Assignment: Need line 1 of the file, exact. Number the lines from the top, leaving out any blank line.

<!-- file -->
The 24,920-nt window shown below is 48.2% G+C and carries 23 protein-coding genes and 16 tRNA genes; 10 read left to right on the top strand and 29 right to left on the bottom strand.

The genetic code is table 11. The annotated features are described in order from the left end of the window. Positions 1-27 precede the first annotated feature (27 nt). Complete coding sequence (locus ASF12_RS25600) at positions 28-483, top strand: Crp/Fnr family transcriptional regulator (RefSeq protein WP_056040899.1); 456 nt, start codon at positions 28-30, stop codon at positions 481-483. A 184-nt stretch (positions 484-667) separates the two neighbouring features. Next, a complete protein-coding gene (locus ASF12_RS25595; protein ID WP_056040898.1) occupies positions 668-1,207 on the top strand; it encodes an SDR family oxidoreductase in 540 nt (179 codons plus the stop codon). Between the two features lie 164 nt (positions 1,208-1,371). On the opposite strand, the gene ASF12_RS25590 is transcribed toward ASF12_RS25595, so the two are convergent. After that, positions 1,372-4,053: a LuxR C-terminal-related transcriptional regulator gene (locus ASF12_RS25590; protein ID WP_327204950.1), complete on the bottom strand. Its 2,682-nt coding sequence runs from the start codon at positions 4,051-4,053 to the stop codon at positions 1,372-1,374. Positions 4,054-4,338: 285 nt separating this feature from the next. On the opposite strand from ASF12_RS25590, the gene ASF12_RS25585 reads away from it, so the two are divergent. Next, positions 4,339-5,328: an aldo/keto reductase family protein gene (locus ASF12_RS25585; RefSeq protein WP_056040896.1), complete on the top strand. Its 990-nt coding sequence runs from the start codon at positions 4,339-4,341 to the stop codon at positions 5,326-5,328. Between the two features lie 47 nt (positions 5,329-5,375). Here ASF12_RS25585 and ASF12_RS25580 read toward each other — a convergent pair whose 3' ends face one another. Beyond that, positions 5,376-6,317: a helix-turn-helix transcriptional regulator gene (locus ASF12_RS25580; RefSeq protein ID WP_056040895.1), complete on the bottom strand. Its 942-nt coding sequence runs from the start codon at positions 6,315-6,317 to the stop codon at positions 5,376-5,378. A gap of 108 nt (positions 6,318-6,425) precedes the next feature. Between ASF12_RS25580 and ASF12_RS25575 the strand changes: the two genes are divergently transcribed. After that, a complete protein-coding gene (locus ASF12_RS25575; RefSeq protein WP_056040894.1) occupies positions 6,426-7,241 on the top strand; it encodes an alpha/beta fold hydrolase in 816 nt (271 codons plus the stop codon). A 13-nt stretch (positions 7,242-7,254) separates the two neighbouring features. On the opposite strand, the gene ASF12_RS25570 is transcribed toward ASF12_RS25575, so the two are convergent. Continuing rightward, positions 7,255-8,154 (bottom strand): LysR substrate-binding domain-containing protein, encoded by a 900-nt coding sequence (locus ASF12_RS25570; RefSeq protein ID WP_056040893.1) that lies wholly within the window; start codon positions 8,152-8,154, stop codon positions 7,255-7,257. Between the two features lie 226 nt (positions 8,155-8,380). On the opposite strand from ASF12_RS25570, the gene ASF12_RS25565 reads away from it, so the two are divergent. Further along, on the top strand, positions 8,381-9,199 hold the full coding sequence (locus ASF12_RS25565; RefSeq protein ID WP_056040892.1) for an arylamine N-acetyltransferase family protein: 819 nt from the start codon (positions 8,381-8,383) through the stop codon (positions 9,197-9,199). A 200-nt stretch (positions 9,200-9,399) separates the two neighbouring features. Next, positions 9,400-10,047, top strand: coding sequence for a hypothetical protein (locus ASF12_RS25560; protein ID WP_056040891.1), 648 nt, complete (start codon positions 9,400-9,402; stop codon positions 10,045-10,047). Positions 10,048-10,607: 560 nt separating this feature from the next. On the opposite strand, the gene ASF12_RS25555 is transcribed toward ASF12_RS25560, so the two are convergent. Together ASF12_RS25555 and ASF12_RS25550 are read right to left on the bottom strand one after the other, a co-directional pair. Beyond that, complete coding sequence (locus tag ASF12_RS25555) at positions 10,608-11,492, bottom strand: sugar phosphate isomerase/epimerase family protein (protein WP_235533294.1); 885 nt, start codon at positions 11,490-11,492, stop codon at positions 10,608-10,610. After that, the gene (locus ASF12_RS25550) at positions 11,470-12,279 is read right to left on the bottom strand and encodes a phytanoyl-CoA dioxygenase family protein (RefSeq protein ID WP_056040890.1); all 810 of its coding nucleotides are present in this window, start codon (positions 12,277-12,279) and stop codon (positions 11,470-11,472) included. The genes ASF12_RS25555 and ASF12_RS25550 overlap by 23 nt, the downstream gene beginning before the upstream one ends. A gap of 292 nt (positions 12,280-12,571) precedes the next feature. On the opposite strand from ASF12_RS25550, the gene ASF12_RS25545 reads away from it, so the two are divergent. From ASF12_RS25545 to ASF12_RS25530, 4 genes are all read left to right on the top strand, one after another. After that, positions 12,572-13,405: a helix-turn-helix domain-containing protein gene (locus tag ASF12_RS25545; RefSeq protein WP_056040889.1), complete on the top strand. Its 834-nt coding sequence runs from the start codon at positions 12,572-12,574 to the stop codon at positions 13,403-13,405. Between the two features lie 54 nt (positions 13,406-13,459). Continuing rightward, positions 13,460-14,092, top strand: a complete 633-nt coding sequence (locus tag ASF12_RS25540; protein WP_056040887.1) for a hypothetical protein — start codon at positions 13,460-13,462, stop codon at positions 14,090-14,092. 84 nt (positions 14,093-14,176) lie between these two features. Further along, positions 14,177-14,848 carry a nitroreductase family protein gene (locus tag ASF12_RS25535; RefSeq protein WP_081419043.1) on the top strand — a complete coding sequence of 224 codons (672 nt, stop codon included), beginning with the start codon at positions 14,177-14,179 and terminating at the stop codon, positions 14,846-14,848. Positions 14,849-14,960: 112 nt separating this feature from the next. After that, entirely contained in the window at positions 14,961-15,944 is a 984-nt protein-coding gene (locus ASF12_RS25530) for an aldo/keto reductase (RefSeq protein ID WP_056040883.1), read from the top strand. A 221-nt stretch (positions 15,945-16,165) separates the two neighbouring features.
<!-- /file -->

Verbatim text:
The 24,920-nt window shown below is 48.2% G+C and carries 23 protein-coding genes and 16 tRNA genes; 10 read left to right on the top strand and 29 right to left on the bottom strand.